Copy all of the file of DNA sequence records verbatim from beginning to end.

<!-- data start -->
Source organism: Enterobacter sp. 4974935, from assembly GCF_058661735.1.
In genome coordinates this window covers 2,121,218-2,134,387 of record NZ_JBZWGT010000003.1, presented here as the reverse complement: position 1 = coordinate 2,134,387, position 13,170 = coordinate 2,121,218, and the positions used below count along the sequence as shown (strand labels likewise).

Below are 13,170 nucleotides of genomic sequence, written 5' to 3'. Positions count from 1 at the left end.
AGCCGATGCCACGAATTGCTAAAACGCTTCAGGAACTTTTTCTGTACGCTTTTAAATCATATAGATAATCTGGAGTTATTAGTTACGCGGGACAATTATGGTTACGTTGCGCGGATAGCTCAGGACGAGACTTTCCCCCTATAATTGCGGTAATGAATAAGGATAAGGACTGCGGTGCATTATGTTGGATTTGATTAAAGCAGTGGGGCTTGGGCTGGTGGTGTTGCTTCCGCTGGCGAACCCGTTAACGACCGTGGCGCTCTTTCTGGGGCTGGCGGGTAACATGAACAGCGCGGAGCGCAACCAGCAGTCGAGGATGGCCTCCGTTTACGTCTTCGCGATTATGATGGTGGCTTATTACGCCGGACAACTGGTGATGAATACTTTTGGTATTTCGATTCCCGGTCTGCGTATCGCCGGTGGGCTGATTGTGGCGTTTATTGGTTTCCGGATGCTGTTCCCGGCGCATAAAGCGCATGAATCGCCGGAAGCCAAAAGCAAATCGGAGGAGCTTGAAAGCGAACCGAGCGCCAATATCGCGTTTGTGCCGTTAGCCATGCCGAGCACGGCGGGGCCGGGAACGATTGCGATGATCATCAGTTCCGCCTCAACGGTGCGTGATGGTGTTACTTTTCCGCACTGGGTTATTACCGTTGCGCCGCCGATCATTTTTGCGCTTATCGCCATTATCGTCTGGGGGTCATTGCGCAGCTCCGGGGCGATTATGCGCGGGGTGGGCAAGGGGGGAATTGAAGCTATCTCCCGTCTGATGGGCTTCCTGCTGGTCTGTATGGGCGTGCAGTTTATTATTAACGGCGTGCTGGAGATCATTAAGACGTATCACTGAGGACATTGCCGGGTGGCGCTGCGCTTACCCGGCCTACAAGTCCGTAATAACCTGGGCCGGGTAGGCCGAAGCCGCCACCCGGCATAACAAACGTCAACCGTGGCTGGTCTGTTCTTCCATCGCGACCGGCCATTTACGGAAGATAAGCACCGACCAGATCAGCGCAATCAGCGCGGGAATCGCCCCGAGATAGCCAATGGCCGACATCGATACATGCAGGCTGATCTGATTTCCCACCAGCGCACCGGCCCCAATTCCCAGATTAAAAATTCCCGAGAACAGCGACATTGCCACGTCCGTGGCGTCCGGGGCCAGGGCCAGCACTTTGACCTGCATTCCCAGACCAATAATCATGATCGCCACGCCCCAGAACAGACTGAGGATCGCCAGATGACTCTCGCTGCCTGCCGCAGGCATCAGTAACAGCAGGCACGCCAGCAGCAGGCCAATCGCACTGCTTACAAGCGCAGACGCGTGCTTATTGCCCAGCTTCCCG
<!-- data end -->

Source organism: Enterobacter sp. 4974935, from assembly GCF_058661735.1.
In genome coordinates this window covers 2,121,218-2,134,387 of record NZ_JBZWGT010000003.1, presented here as the reverse complement: position 1 = coordinate 2,134,387, position 13,170 = coordinate 2,121,218, and the positions used below count along the sequence as shown (strand labels likewise).

Below are 13,170 nucleotides of genomic sequence, written 5' to 3'. Positions count from 1 at the left end.
AGCCGATGCCACGAATTGCTAAAACGCTTCAGGAACTTTTTCTGTACGCTTTTAAATCATATAGATAATCTGGAGTTATTAGTTACGCGGGACAATTATGGTTACGTTGCGCGGATAGCTCAGGACGAGACTTTCCCCCTATAATTGCGGTAATGAATAAGGATAAGGACTGCGGTGCATTATGTTGGATTTGATTAAAGCAGTGGGGCTTGGGCTGGTGGTGTTGCTTCCGCTGGCGAACCCGTTAACGACCGTGGCGCTCTTTCTGGGGCTGGCGGGTAACATGAACAGCGCGGAGCGCAACCAGCAGTCGAGGATGGCCTCCGTTTACGTCTTCGCGATTATGATGGTGGCTTATTACGCCGGACAACTGGTGATGAATACTTTTGGTATTTCGATTCCCGGTCTGCGTATCGCCGGTGGGCTGATTGTGGCGTTTATTGGTTTCCGGATGCTGTTCCCGGCGCATAAAGCGCATGAATCGCCGGAAGCCAAAAGCAAATCGGAGGAGCTTGAAAGCGAACCGAGCGCCAATATCGCGTTTGTGCCGTTAGCCATGCCGAGCACGGCGGGGCCGGGAACGATTGCGATGATCATCAGTTCCGCCTCAACGGTGCGTGATGGTGTTACTTTTCCGCACTGGGTTATTACCGTTGCGCCGCCGATCATTTTTGCGCTTATCGCCATTATCGTCTGGGGGTCATTGCGCAGCTCCGGGGCGATTATGCGCGGGGTGGGCAAGGGGGGAATTGAAGCTATCTCCCGTCTGATGGGCTTCCTGCTGGTCTGTATGGGCGTGCAGTTTATTATTAACGGCGTGCTGGAGATCATTAAGACGTATCACTGAGGACATTGCCGGGTGGCGCTGCGCTTACCCGGCCTACAAGTCCGTAATAACCTGGGCCGGGTAGGCCGAAGCCGCCACCCGGCATAACAAACGTCAACCGTGGCTGGTCTGTTCTTCCATCGCGACCGGCCATTTACGGAAGATAAGCACCGACCAGATCAGCGCAATCAGCGCGGGAATCGCCCCGAGATAGCCAATGGCCGACATCGATACATGCAGGCTGATCTGATTTCCCACCAGCGCACCGGCCCCAATTCCCAGATTAAAAATTCCCGAGAACAGCGACATTGCCACGTCCGTGGCGTCCGGGGCCAGGGCCAGCACTTTGACCTGCATTCCCAGACCAATAATCATGATCGCCACGCCCCAGAACAGACTGAGGATCGCCAGATGACTCTCGCTGCCTGCCGCAGGCATCAGTAACAGCAGGCACGCCAGCAGCAGGCCAATCGCACTGCTTACAAGCGCAGACGCGTGCTTATTGCCCAGCTTCCCG